Visualising Science - HI867

Location Term Level Credits (ECTS) Current Convenor 2019-20
(version 2)
View Timetable
7 30 (15)







This module considers in depth the visual presentation of science in its many forms. It encompasses the artistic representation of, and engagement with, science; the: visual construction of knowledge through the museum (from cabinets of curiosity to contemporary exhibits); the visual construction of knowledge through graphs, diagrams and imaging; the creation and significance of 'scientific icons' such as famous portraits of scientists and the instantly recognisable double helix. To what end are these images produced? How are they consumed? How do they affect the nature of science, and how can they be used wisely by science communicators?


This module appears in:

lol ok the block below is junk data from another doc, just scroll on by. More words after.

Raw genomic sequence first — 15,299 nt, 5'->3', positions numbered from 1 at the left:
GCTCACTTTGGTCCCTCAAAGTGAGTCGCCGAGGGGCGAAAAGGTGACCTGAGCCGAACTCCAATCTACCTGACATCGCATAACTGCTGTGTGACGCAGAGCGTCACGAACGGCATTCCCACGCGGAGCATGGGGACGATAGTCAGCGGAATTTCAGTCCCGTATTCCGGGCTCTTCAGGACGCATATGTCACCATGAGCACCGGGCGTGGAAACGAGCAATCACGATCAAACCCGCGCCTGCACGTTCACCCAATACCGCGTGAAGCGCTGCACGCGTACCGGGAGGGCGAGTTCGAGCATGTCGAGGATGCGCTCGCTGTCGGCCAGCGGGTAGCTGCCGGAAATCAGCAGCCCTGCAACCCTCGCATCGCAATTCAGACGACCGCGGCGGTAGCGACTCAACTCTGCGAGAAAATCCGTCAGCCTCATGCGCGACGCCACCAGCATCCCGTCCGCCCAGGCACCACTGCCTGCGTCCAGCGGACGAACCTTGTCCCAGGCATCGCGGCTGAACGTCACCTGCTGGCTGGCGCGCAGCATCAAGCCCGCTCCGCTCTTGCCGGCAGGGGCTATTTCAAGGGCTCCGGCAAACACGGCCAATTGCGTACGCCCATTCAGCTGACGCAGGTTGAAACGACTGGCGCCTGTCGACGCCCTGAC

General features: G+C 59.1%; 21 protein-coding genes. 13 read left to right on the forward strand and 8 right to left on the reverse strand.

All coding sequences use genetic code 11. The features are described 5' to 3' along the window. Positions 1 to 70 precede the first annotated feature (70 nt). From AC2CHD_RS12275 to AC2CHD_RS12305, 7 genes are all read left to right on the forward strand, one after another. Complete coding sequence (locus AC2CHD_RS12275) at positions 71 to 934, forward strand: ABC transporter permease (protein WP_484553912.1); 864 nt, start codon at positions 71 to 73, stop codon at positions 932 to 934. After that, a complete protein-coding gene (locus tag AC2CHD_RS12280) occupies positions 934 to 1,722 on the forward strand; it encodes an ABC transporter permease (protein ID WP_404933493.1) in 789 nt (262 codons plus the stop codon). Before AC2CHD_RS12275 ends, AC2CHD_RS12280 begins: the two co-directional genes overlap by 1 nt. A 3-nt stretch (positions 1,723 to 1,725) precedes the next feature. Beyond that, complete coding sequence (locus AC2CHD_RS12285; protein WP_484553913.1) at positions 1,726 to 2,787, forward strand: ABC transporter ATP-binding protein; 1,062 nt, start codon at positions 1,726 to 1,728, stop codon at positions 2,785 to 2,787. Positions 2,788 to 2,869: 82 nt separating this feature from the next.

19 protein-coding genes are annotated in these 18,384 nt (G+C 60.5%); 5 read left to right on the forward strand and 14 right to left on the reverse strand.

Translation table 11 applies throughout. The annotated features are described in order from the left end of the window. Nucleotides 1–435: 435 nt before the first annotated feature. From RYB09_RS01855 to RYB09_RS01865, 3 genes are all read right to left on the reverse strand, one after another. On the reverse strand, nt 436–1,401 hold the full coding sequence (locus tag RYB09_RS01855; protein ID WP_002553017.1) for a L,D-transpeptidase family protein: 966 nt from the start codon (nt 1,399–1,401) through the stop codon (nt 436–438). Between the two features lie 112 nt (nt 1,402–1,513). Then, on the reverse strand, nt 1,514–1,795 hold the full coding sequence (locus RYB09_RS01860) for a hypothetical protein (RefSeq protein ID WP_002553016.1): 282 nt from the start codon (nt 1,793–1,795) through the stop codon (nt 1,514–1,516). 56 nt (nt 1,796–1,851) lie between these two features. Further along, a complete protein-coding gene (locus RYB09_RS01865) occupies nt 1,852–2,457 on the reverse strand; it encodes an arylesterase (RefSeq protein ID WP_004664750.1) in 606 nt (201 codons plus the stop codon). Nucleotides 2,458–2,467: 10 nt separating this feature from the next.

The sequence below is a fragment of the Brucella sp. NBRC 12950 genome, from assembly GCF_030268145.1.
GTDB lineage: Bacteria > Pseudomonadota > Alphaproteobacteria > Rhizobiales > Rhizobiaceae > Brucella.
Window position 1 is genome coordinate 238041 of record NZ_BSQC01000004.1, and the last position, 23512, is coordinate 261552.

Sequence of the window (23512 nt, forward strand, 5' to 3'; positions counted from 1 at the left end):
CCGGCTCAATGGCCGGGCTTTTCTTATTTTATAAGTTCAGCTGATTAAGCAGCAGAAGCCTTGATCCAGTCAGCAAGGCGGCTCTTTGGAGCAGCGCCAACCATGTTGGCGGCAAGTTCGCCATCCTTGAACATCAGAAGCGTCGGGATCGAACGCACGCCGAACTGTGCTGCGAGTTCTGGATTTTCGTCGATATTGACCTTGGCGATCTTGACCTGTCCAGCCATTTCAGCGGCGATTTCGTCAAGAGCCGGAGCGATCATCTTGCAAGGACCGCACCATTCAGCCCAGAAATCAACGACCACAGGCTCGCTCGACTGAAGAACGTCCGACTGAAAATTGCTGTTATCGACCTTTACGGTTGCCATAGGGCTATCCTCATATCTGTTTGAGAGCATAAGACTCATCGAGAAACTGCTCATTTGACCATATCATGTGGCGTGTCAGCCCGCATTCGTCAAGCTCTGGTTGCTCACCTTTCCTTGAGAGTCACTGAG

Contact hours

Total contact hours: 20
Private study hours: 280
Total study hours: 300

Method of assessment

Main assessment methods
Essay 3000 words 50%
Portfolio 4000 words and 5 images 50%

Indicative reading

Arends, B., Slater, V. (eds.) (2004) Talking Back to Science: Art, Science and the Personal . London.
Boswell,D. & Evans,J. (eds) (1999) Representing the Nation. A Reader: Histories, heritage and museums (London).
Butler, Stella V.F. (1992) Science and Technology Museums (Leicester).
Field, J.V. (1997) Science in Art: Works in the National Gallery that Illustrate the History of Science and Technology. Stanford in the Vale: British Society for the History of Science.

See the library reading list for this module (Canterbury)

Learning outcomes

On successfully completing the module students will be able to:
8.1 Students who take this module will gain knowledge of the role of art and visual representation in the history of science.
8.2 They will have acquired an appreciation of the social and cultural mechanisms that have shaped the visual production of scientific knowledge.
8.3 They will understand the historic role of images in propagating and shaping scientific knowledge.
8.4 They will understand scholarly debates surrounding the problematic concept of 'unmediated' knowledge.

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